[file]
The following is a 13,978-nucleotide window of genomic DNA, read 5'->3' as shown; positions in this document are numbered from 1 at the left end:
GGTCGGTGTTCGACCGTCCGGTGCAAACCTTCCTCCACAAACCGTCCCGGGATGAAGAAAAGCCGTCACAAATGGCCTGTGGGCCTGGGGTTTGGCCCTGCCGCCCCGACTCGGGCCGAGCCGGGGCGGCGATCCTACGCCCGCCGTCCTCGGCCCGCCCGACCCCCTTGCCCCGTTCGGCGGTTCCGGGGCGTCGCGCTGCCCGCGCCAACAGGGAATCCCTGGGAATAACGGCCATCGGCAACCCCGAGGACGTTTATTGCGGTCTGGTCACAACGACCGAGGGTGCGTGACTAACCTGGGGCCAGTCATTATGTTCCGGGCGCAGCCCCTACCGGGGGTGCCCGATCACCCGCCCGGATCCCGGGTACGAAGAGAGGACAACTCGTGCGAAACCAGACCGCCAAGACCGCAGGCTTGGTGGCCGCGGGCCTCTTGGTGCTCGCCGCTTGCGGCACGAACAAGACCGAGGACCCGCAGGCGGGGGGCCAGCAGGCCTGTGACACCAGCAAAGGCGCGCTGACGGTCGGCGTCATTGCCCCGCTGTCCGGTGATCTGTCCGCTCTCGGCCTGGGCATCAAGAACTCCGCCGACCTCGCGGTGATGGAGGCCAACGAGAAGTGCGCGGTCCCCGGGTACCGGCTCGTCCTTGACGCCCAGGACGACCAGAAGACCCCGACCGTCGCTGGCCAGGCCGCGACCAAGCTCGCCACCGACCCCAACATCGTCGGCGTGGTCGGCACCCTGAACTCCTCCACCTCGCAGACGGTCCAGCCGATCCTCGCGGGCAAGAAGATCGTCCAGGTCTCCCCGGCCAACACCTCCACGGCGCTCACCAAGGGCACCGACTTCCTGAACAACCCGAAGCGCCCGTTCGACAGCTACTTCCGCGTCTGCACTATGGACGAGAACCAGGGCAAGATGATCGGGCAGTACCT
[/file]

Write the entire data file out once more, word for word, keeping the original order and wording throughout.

The following is a 13,978-nucleotide window of genomic DNA, read 5'->3' as shown; positions in this document are numbered from 1 at the left end:
GGTCGGTGTTCGACCGTCCGGTGCAAACCTTCCTCCACAAACCGTCCCGGGATGAAGAAAAGCCGTCACAAATGGCCTGTGGGCCTGGGGTTTGGCCCTGCCGCCCCGACTCGGGCCGAGCCGGGGCGGCGATCCTACGCCCGCCGTCCTCGGCCCGCCCGACCCCCTTGCCCCGTTCGGCGGTTCCGGGGCGTCGCGCTGCCCGCGCCAACAGGGAATCCCTGGGAATAACGGCCATCGGCAACCCCGAGGACGTTTATTGCGGTCTGGTCACAACGACCGAGGGTGCGTGACTAACCTGGGGCCAGTCATTATGTTCCGGGCGCAGCCCCTACCGGGGGTGCCCGATCACCCGCCCGGATCCCGGGTACGAAGAGAGGACAACTCGTGCGAAACCAGACCGCCAAGACCGCAGGCTTGGTGGCCGCGGGCCTCTTGGTGCTCGCCGCTTGCGGCACGAACAAGACCGAGGACCCGCAGGCGGGGGGCCAGCAGGCCTGTGACACCAGCAAAGGCGCGCTGACGGTCGGCGTCATTGCCCCGCTGTCCGGTGATCTGTCCGCTCTCGGCCTGGGCATCAAGAACTCCGCCGACCTCGCGGTGATGGAGGCCAACGAGAAGTGCGCGGTCCCCGGGTACCGGCTCGTCCTTGACGCCCAGGACGACCAGAAGACCCCGACCGTCGCTGGCCAGGCCGCGACCAAGCTCGCCACCGACCCCAACATCGTCGGCGTGGTCGGCACCCTGAACTCCTCCACCTCGCAGACGGTCCAGCCGATCCTCGCGGGCAAGAAGATCGTCCAGGTCTCCCCGGCCAACACCTCCACGGCGCTCACCAAGGGCACCGACTTCCTGAACAACCCGAAGCGCCCGTTCGACAGCTACTTCCGCGTCTGCACTATGGACGAGAACCAGGGCAAGATGATCGGGCAGTACCT